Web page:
The Definitive Dwiggins no. 19—Untrustworthy sources
In researching W.A. Dwiggins for over thirty years I have come across many untrustworthy sources, including Dorothy Abbe, the executor of his estate, and even Dwiggins himself. I was reminded of this yesterday when, at the Thomas J. Watson Library of the Metropolitan Museum of Art, I came across the New York Times obituary for Dwiggins. Although it was not new to me, I had not read it in several decades and thus had forgotten how many mistakes it contained.
The obituary was published on December 26, 1956, the day after Dwiggins died. “He was the winner of a gold medal from the American Institute of Graphic Arts for his contributions to the fields of type and book design,” it said at the outset. Looking back on Dwiggins’ career from the perspective of 2015 (or even of 1956) it is not surprising that it was assumed that he had received the AIGA medal for his work as a type designer and book designer. In fact, when the medal ceremony took place on February 4, 1929 he had yet to design a typeface and had only designed a handful of books, though several of them had won AIGA 50 Books of the Year awards. Instead Dwiggins deserved the AIGA gold medal for his work as an advertising designer over the previous two decades, including the writing of Layout in Advertising (1928).
These are the other errors in the obituary—and the correct information:
“He married Miss Mabel Hoyle, also of Martinsville, in 1904.”—Mabel Hoyle was from Cambridge, Ohio, the town in which Dwiggins attended high school.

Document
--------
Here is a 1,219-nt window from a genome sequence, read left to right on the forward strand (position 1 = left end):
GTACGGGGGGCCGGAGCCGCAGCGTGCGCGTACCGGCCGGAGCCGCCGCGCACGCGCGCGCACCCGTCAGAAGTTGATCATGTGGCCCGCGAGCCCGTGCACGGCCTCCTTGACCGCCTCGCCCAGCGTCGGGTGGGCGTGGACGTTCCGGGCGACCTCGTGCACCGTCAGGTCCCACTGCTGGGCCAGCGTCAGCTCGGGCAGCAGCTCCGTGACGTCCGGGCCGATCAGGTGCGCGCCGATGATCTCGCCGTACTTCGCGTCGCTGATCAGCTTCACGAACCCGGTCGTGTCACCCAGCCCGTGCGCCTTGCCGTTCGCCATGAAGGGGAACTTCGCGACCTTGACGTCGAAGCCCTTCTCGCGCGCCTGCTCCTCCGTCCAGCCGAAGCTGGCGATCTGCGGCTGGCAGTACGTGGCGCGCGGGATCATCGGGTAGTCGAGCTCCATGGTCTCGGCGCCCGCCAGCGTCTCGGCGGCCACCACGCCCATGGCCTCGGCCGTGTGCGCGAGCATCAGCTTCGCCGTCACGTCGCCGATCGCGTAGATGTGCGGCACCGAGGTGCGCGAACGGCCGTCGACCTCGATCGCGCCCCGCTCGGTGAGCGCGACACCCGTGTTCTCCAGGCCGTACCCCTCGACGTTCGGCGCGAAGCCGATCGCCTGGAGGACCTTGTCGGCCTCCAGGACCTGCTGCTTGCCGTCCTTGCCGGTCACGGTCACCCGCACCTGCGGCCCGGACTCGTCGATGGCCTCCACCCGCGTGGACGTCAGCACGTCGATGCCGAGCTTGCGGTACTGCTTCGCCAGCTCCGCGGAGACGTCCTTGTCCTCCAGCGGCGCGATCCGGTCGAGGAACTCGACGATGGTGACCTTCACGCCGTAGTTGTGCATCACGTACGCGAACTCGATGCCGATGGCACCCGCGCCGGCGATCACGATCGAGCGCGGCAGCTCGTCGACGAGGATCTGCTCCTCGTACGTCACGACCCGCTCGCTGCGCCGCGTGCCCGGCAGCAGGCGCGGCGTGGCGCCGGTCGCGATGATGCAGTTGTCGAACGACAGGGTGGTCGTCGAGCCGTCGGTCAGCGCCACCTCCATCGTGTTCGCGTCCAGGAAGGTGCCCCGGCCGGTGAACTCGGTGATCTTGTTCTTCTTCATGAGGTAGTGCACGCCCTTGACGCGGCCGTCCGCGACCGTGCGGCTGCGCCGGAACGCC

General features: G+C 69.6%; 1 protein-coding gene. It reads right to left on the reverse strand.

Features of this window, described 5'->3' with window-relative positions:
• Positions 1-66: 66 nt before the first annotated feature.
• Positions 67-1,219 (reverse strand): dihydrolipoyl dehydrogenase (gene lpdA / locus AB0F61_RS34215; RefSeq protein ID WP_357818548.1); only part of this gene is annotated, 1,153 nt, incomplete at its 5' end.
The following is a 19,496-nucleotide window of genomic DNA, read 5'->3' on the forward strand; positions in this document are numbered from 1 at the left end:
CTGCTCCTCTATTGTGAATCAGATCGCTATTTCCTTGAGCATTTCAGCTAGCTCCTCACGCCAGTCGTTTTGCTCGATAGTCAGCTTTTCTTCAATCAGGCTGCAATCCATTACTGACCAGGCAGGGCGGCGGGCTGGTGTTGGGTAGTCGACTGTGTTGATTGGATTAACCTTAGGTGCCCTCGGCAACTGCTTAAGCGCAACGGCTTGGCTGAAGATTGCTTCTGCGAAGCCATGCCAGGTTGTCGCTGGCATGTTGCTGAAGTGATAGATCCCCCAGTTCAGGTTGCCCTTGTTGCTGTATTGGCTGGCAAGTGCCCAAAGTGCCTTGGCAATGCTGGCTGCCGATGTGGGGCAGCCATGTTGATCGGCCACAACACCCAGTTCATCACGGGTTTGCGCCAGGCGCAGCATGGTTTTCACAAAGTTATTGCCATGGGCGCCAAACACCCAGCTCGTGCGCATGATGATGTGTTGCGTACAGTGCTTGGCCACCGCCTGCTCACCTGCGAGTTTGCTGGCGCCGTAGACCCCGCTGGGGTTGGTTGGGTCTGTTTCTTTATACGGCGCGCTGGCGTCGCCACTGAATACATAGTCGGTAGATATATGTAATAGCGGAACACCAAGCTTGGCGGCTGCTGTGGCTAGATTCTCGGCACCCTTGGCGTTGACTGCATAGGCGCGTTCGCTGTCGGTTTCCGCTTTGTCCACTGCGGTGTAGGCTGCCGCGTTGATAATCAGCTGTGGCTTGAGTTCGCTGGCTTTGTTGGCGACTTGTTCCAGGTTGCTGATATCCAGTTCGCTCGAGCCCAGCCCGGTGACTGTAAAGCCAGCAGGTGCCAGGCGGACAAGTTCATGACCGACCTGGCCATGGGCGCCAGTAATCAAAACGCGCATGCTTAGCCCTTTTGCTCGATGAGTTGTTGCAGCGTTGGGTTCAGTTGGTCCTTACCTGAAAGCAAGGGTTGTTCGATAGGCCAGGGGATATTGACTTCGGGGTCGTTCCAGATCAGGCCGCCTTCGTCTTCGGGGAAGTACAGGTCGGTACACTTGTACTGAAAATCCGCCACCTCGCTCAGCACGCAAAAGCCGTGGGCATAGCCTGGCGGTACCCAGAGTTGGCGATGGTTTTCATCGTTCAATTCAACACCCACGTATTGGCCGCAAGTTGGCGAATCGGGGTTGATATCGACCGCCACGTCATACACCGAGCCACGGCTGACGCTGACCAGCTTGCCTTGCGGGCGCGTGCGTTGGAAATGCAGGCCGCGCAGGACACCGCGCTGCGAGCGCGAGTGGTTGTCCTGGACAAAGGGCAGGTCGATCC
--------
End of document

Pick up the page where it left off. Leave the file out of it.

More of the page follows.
“In that year  the couple moved to Hingham, where Mr. Dwiggins studied type-designing under Frederic W. Goudy…”—Dwiggins never studied type design. He took a class in lettering and ornament from Goudy in 1899 while a student at the Frank Holme School in Chicago.
“The letters he [Dwiggins] drew [toward the end of his life], like his new Alexandria type face of Egyptian flavor, showed no trace of tremor.”—Dwiggins’ unreleased Alexandria was influenced by Greek letters. He wrote to C.H. Griffith, “During the [1946 Mergenthaler Linotype] strike I have drawn two alphabets: l.c. roman and italic, of a face which I have handle-tagged ALEXANDRIA. It is a result of the studies we made for a greek face: the idea being to see what would happen if the roman forms were written in the greek style of modelling.”
“Mr. Dwiggins carved the puppets for his productions; he operated them, made the play scripts, designed the scenery and printed the tickets and programs.”—Dwiggins always insisted on the difference between puppets and marionettes. He designed the latter. The marionette theatre at 0.5 Irving Street was largely, though not wholly, Dwiggins’ effort. His neighbor William Crosby, who provided the initial inspiration for the theatre, wrote the first play performed there. His wife Mabel sewed the marionette costumes. She and other neighbors operated the marionettes. All else was indeed Dwiggins’ doing as indicated by his witty credits for Crosby’s The Mystery of the Blind Beggarman:
Note Bene: Miss Marchpane’s gowns by Madeleine Loder, Inc.; the tobacconist’s wooden leg by Miles Wambaugh; the stage by Morton Smith; the program printed by Messrs. Lincoln & Smith of Boston; scenery by the W. Addison Dwiggins Studios; costumes by Dwiggins and Dwiggins; light and lighting effects by Theodore Prudden and Dr. Hermann Püterschein; military weapons, properties, and effects by Will Dwiggins; swords and sound effects by Dwiggins; uniforms and military boots by Dwiggins; dwigs by Wiggins. The management wishes particularly at this time to express its thanks to Mr. W.A. Dwiggins for many valuable suggestions.*
*Miles Wambaugh, Morton Smith and Theodore Prudden were three of Dwiggins’ Hingham neighbors. Dr. Hermann Püterschein was Dwiggins’ alter ego.